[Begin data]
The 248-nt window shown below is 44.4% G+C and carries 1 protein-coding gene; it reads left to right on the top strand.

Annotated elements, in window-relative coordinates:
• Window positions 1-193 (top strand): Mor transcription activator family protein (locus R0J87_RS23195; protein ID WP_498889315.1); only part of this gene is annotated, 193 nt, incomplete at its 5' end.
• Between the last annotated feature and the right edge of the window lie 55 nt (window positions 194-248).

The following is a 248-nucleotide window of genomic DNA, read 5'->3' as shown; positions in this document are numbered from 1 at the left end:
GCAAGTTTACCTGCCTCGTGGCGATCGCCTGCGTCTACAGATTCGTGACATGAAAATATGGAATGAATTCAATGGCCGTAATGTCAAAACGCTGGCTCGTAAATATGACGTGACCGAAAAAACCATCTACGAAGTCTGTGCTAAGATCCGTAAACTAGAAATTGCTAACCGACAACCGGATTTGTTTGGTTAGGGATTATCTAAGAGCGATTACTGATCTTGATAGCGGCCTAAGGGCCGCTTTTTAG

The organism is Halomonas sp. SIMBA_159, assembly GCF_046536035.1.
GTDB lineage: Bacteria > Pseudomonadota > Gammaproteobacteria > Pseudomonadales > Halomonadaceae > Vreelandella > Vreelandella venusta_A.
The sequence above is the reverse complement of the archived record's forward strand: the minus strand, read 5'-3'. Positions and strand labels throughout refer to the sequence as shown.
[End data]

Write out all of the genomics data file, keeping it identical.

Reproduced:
The 248-nt window shown below is 44.4% G+C and carries 1 protein-coding gene; it reads left to right on the top strand.

Annotated elements, in window-relative coordinates:
• Window positions 1-193 (top strand): Mor transcription activator family protein (locus R0J87_RS23195; protein ID WP_498889315.1); only part of this gene is annotated, 193 nt, incomplete at its 5' end.
• Between the last annotated feature and the right edge of the window lie 55 nt (window positions 194-248).

The following is a 248-nucleotide window of genomic DNA, read 5'->3' as shown; positions in this document are numbered from 1 at the left end:
GCAAGTTTACCTGCCTCGTGGCGATCGCCTGCGTCTACAGATTCGTGACATGAAAATATGGAATGAATTCAATGGCCGTAATGTCAAAACGCTGGCTCGTAAATATGACGTGACCGAAAAAACCATCTACGAAGTCTGTGCTAAGATCCGTAAACTAGAAATTGCTAACCGACAACCGGATTTGTTTGGTTAGGGATTATCTAAGAGCGATTACTGATCTTGATAGCGGCCTAAGGGCCGCTTTTTAG

The organism is Halomonas sp. SIMBA_159, assembly GCF_046536035.1.
GTDB lineage: Bacteria > Pseudomonadota > Gammaproteobacteria > Pseudomonadales > Halomonadaceae > Vreelandella > Vreelandella venusta_A.
The sequence above is the reverse complement of the archived record's forward strand: the minus strand, read 5'-3'. Positions and strand labels throughout refer to the sequence as shown.